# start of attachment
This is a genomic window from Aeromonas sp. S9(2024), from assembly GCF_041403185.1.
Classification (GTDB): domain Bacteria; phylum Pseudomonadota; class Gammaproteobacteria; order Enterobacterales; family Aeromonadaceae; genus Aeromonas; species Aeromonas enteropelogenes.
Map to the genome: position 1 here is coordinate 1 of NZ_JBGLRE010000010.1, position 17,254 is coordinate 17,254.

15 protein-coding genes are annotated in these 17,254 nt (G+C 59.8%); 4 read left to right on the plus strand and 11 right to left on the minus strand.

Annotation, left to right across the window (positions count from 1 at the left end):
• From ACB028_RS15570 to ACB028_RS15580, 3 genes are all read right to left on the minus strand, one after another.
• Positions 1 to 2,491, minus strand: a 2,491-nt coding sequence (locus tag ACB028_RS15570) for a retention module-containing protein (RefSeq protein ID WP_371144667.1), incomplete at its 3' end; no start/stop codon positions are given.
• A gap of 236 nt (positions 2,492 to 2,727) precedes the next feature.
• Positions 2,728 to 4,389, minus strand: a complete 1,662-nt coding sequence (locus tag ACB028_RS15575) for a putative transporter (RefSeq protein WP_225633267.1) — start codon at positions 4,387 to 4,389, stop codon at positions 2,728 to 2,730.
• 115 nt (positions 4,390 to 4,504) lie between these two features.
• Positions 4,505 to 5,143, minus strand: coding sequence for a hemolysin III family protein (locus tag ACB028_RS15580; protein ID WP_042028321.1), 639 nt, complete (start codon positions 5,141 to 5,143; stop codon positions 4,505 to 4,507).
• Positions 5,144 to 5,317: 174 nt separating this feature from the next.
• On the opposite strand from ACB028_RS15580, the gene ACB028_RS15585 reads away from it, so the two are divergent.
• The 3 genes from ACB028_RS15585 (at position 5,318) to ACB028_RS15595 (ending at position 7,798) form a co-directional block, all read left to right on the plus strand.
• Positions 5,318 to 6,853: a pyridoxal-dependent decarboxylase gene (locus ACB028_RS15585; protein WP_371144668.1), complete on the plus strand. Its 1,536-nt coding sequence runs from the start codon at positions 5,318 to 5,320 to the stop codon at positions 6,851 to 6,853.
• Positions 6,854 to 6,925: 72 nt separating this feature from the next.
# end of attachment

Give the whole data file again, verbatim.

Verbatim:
This is a genomic window from Aeromonas sp. S9(2024), from assembly GCF_041403185.1.
Classification (GTDB): domain Bacteria; phylum Pseudomonadota; class Gammaproteobacteria; order Enterobacterales; family Aeromonadaceae; genus Aeromonas; species Aeromonas enteropelogenes.
Map to the genome: position 1 here is coordinate 1 of NZ_JBGLRE010000010.1, position 17,254 is coordinate 17,254.

15 protein-coding genes are annotated in these 17,254 nt (G+C 59.8%); 4 read left to right on the plus strand and 11 right to left on the minus strand.

Annotation, left to right across the window (positions count from 1 at the left end):
• From ACB028_RS15570 to ACB028_RS15580, 3 genes are all read right to left on the minus strand, one after another.
• Positions 1 to 2,491, minus strand: a 2,491-nt coding sequence (locus tag ACB028_RS15570) for a retention module-containing protein (RefSeq protein ID WP_371144667.1), incomplete at its 3' end; no start/stop codon positions are given.
• A gap of 236 nt (positions 2,492 to 2,727) precedes the next feature.
• Positions 2,728 to 4,389, minus strand: a complete 1,662-nt coding sequence (locus tag ACB028_RS15575) for a putative transporter (RefSeq protein WP_225633267.1) — start codon at positions 4,387 to 4,389, stop codon at positions 2,728 to 2,730.
• 115 nt (positions 4,390 to 4,504) lie between these two features.
• Positions 4,505 to 5,143, minus strand: coding sequence for a hemolysin III family protein (locus tag ACB028_RS15580; protein ID WP_042028321.1), 639 nt, complete (start codon positions 5,141 to 5,143; stop codon positions 4,505 to 4,507).
• Positions 5,144 to 5,317: 174 nt separating this feature from the next.
• On the opposite strand from ACB028_RS15580, the gene ACB028_RS15585 reads away from it, so the two are divergent.
• The 3 genes from ACB028_RS15585 (at position 5,318) to ACB028_RS15595 (ending at position 7,798) form a co-directional block, all read left to right on the plus strand.
• Positions 5,318 to 6,853: a pyridoxal-dependent decarboxylase gene (locus ACB028_RS15585; protein WP_371144668.1), complete on the plus strand. Its 1,536-nt coding sequence runs from the start codon at positions 5,318 to 5,320 to the stop codon at positions 6,851 to 6,853.
• Positions 6,854 to 6,925: 72 nt separating this feature from the next.